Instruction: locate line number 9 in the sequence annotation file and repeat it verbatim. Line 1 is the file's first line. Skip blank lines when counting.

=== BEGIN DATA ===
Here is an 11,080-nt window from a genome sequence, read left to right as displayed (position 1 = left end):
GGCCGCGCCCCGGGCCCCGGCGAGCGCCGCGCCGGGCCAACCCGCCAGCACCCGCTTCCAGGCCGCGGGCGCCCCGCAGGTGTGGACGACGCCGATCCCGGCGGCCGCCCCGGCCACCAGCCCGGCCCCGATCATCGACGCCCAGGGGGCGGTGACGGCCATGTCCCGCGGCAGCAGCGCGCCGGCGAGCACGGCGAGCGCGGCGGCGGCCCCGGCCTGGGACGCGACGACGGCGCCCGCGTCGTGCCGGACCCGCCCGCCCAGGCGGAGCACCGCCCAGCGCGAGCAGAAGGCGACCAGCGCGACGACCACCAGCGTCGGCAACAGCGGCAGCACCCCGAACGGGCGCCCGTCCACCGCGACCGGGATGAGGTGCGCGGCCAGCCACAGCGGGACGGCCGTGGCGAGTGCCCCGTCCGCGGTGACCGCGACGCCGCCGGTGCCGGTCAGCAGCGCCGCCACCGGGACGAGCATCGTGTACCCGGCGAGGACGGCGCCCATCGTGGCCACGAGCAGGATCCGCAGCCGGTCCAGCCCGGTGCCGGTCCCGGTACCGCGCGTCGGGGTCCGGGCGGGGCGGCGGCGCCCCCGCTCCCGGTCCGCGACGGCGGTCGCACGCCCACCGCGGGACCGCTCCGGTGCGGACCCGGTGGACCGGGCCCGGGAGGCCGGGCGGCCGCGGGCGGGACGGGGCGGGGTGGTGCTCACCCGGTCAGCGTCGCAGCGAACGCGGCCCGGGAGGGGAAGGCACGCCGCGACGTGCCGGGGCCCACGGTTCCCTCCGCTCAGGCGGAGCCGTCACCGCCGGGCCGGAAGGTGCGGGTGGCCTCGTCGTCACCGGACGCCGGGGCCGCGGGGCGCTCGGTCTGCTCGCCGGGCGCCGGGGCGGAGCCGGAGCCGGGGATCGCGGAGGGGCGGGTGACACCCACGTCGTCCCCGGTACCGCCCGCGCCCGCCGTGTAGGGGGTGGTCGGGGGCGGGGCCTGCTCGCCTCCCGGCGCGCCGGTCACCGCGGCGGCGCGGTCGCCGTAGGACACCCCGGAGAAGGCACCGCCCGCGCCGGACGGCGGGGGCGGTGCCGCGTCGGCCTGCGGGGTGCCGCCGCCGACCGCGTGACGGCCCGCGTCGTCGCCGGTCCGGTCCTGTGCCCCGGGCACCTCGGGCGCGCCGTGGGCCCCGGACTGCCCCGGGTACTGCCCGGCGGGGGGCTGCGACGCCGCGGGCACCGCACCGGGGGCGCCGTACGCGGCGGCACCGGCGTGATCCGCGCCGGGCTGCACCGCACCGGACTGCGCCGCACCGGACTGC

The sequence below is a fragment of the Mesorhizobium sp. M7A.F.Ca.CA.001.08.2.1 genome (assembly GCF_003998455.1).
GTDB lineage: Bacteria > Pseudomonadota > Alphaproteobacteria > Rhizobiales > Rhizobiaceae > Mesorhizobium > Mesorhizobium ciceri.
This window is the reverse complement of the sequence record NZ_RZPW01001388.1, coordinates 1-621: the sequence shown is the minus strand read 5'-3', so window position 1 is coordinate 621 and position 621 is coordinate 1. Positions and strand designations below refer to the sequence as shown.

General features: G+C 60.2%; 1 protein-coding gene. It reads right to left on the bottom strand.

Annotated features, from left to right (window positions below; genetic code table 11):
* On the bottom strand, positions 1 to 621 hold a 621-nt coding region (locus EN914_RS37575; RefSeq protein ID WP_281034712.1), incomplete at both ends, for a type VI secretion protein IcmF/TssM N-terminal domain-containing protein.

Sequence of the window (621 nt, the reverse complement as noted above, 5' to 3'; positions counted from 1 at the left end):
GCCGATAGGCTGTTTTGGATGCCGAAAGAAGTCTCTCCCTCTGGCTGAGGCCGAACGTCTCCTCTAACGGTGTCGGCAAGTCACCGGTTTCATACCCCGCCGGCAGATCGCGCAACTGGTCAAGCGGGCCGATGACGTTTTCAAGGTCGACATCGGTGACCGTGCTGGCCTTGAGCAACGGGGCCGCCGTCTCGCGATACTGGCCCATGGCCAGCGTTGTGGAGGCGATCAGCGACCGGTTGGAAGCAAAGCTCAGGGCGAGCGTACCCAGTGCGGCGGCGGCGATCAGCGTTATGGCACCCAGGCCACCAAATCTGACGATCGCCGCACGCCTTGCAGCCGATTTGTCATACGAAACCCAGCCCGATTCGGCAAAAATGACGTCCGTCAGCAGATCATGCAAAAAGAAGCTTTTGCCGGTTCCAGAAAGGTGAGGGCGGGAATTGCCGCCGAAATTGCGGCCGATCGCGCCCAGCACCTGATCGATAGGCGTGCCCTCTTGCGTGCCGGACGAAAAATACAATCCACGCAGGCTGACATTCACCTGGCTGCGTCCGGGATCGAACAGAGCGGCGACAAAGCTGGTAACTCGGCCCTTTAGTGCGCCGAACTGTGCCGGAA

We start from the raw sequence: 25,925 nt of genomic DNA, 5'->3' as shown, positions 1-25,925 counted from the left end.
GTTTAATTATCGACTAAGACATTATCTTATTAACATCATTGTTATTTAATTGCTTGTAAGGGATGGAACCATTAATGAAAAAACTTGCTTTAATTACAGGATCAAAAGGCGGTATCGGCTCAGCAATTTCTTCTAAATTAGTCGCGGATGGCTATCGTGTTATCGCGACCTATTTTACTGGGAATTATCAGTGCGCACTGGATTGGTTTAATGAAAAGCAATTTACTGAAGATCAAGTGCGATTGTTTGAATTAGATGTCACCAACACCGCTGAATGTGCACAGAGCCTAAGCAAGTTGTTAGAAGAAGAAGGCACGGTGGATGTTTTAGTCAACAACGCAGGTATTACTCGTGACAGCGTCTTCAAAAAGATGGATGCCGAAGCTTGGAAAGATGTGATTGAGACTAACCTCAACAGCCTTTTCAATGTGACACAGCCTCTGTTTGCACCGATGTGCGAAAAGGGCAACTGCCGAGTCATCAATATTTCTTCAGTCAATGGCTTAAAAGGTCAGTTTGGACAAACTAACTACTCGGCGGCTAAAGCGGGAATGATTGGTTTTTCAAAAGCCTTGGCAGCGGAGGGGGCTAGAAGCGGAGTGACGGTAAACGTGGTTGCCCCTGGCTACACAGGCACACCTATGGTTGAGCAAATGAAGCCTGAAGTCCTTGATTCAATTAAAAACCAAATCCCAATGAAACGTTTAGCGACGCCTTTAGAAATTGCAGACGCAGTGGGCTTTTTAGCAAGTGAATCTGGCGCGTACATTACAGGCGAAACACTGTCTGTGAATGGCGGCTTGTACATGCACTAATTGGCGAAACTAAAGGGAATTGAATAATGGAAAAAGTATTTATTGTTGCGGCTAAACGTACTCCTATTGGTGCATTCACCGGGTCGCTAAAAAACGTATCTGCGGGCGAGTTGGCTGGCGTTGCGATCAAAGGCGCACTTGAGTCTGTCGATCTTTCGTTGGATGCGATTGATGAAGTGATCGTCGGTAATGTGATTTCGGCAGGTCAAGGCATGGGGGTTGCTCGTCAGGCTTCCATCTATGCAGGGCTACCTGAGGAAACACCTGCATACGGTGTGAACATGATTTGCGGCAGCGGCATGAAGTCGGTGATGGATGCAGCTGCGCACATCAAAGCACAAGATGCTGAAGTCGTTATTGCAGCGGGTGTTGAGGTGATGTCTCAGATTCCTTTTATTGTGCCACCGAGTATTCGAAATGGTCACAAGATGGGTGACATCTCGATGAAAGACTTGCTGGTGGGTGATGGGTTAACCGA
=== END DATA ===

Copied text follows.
Sequence of the window (621 nt, the reverse complement as noted above, 5' to 3'; positions counted from 1 at the left end):